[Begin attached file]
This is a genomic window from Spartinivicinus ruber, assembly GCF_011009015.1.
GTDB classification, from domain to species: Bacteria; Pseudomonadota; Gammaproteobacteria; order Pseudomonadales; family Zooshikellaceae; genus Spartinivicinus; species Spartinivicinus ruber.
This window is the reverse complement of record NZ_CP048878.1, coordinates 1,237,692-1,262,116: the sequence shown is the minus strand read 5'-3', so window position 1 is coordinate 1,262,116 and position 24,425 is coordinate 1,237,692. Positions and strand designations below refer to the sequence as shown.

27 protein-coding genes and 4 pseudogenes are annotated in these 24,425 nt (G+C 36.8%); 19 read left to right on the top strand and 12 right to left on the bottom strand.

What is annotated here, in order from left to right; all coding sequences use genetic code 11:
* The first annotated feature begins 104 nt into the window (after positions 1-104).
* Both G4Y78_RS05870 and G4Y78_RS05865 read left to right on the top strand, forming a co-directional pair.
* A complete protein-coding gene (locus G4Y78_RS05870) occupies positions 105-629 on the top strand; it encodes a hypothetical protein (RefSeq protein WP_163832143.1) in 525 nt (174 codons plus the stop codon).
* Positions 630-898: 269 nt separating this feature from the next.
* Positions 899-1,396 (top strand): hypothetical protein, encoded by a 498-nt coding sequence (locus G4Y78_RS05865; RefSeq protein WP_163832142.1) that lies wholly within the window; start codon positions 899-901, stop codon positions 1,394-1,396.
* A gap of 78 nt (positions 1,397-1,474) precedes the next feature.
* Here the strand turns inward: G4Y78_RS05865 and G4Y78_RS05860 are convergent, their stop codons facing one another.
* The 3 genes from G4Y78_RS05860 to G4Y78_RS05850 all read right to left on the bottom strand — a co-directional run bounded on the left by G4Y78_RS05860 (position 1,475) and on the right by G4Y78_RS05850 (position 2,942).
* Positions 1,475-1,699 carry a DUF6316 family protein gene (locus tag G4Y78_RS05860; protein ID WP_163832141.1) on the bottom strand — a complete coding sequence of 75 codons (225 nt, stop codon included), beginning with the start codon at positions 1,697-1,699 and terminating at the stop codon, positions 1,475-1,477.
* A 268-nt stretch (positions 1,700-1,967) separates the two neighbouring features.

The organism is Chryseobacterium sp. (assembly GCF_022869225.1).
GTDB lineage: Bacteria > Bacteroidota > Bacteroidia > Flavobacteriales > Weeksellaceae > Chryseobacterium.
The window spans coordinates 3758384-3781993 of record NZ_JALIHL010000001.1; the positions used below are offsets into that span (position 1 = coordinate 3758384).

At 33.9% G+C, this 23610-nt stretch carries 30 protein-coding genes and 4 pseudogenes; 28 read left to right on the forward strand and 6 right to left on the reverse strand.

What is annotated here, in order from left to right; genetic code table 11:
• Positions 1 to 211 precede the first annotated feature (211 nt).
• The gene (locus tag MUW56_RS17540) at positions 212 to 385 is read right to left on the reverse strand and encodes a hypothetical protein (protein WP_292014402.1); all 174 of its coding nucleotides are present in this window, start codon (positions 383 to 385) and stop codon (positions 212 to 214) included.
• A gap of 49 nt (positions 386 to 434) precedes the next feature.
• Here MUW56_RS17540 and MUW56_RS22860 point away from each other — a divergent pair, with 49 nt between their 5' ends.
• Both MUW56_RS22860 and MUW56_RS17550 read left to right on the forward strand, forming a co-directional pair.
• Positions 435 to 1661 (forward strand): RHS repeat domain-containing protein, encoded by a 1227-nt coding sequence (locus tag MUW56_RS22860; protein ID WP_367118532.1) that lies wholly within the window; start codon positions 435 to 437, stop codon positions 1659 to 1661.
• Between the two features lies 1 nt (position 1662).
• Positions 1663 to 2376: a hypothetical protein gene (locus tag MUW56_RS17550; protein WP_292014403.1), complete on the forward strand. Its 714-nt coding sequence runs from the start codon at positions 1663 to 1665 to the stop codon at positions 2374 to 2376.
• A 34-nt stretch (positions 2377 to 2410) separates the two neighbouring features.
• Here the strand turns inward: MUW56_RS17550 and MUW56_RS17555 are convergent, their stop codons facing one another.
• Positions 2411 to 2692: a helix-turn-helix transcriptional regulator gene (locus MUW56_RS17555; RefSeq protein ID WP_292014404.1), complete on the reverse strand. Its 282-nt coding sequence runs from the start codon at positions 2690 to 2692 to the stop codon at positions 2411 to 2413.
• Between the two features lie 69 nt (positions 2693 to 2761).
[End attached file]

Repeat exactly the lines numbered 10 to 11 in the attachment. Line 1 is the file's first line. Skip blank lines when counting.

* Positions 899-1,396 (top strand): hypothetical protein, encoded by a 498-nt coding sequence (locus G4Y78_RS05865; RefSeq protein WP_163832142.1) that lies wholly within the window; start codon positions 899-901, stop codon positions 1,394-1,396.
* A gap of 78 nt (positions 1,397-1,474) precedes the next feature.